The elusive Minnie G. Revisiting Cushing's case XLV, and his early attempts at improving quality of life

Courtney Pendleton, Hadie Adams, Edward R. Laws, Alfredo Quinones-Hinojosa

Research output: Contribution to journalArticle

3 Citations (Scopus)

Abstract

Although researchers have discovered that Minnie G. had nearly 50 years of progression-free survival, the absence of her original surgical records have precluded anything more than speculation as to the etiology of her symptoms or the details of her admission. Following IRB approval, and through the courtesy of the Alan Mason Chesney Archives, the microfilm surgical records from the Johns Hopkins Hospital, 1896-1912 were reviewed. Using the surgical number provided in Cushing's publications, the record for Minnie G. was recovered for further review. Cushing's diagnosis relied largely on history and physical findings. Minnie G. presented with stigmata associated with classic Cushings Syndrome: abdominal stria, supraclavicular fat pads, and a rounded face. However, she also presented with unusual physical findings: exophthalmos, and irregular pigmentation of the extremities, face, and eyelids. A note in the chart indicates Minnie G. spoke very little English, implying the history-taking was fraught with opportunities for error. Although there remains no definitive etiology for Minnie G.'s symptoms, this report contributes additional information about her diagnosis and treatment.

Original languageEnglish (US)
Pages (from-to)361-366
Number of pages6
JournalPituitary
Volume13
Issue number4
DOIs
StatePublished - Dec 2010
Externally publishedYes

Fingerprint

History
Quality of Life
Christianity
Exophthalmos
Cushing Syndrome
Research Ethics Committees
Pigmentation
Eyelids
Disease-Free Survival
Publications
Adipose Tissue
Extremities
Research Personnel

Keywords

  • Cushing's syndrome
  • Harvey Cushing
  • Minnie G.

ASJC Scopus subject areas

  • Endocrinology
  • Endocrinology, Diabetes and Metabolism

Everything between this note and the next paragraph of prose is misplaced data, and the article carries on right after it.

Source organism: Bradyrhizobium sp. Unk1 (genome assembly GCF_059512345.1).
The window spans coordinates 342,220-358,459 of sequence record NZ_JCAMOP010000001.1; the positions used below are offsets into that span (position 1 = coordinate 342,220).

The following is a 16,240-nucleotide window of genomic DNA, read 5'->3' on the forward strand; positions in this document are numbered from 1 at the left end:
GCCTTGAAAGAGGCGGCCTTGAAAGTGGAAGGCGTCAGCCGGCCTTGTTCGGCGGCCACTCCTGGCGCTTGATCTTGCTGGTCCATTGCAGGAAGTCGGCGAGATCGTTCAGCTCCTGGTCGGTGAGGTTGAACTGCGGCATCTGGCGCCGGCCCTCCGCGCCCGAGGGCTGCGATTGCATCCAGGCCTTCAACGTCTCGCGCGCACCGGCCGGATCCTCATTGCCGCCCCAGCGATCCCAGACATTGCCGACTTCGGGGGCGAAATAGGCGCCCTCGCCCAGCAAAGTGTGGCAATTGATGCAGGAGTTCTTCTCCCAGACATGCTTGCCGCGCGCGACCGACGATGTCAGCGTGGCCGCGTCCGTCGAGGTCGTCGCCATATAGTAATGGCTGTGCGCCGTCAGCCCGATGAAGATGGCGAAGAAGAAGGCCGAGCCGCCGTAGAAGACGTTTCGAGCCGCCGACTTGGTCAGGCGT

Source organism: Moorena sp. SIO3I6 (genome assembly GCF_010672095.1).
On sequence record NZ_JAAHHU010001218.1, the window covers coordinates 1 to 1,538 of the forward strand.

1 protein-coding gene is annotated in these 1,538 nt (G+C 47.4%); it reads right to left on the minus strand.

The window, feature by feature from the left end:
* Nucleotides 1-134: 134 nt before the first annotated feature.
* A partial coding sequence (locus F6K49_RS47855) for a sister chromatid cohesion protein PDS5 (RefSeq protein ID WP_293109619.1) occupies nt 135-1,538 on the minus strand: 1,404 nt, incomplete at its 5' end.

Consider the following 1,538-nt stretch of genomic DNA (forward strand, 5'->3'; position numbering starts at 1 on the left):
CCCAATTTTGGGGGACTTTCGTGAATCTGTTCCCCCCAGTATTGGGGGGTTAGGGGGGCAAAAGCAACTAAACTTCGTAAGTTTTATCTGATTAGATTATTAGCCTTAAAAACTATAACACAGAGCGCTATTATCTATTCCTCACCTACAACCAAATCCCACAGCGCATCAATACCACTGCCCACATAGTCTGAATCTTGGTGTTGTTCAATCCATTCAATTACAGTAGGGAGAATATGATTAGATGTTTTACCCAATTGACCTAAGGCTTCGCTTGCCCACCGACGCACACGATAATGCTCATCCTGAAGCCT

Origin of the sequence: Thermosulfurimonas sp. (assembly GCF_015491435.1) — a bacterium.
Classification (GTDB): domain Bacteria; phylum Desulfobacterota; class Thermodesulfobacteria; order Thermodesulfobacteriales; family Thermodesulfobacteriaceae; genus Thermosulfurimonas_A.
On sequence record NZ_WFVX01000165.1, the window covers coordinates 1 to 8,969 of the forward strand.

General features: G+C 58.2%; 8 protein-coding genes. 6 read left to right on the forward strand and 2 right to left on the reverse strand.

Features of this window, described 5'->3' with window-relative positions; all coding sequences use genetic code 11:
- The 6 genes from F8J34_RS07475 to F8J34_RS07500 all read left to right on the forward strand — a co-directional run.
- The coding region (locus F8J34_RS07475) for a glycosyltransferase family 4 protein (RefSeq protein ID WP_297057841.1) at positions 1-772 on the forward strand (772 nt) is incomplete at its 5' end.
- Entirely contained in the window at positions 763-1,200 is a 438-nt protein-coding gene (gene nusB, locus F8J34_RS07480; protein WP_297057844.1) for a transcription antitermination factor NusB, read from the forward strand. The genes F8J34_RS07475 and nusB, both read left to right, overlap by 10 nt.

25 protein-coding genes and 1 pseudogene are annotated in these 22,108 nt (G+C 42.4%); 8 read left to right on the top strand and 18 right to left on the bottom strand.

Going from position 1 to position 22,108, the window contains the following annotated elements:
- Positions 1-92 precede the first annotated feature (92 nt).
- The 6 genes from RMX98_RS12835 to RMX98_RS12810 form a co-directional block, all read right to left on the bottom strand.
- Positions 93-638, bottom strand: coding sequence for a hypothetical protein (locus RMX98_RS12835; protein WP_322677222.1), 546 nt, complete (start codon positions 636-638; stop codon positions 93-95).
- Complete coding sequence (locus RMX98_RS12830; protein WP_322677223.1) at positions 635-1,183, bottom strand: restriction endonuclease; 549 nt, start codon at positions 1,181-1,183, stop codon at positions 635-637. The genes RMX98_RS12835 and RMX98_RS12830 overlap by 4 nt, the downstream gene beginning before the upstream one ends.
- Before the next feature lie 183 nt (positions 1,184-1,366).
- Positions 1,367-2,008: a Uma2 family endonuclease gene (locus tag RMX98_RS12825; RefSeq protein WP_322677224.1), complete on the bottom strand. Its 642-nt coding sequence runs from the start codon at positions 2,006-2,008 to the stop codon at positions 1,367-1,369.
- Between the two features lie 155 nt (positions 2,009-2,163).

Cite this

The elusive Minnie G. Revisiting Cushing's case XLV, and his early attempts at improving quality of life. / Pendleton, Courtney; Adams, Hadie; Laws, Edward R.; Quinones-Hinojosa, Alfredo.

In: Pituitary, Vol. 13, No. 4, 12.2010, p. 361-366.

Research output: Contribution to journalArticle

Pendleton, Courtney ; Adams, Hadie ; Laws, Edward R. ; Quinones-Hinojosa, Alfredo. / The elusive Minnie G. Revisiting Cushing's case XLV, and his early attempts at improving quality of life. In: Pituitary. 2010 ; Vol. 13, No. 4. pp. 361-366.
@article{d4af87115c0f440486d40b2cc9923358,
title = "The elusive Minnie G.: Revisiting Cushing's case XLV, and his early attempts at improving quality of life",
abstract = "Although researchers have discovered that Minnie G. had nearly 50 years of progression-free survival, the absence of her original surgical records have precluded anything more than speculation as to the etiology of her symptoms or the details of her admission. Following IRB approval, and through the courtesy of the Alan Mason Chesney Archives, the microfilm surgical records from the Johns Hopkins Hospital, 1896-1912 were reviewed. Using the surgical number provided in Cushing's publications, the record for Minnie G. was recovered for further review. Cushing's diagnosis relied largely on history and physical findings. Minnie G. presented with stigmata associated with classic Cushings Syndrome: abdominal stria, supraclavicular fat pads, and a rounded face. However, she also presented with unusual physical findings: exophthalmos, and irregular pigmentation of the extremities, face, and eyelids. A note in the chart indicates Minnie G. spoke very little English, implying the history-taking was fraught with opportunities for error. Although there remains no definitive etiology for Minnie G.'s symptoms, this report contributes additional information about her diagnosis and treatment.",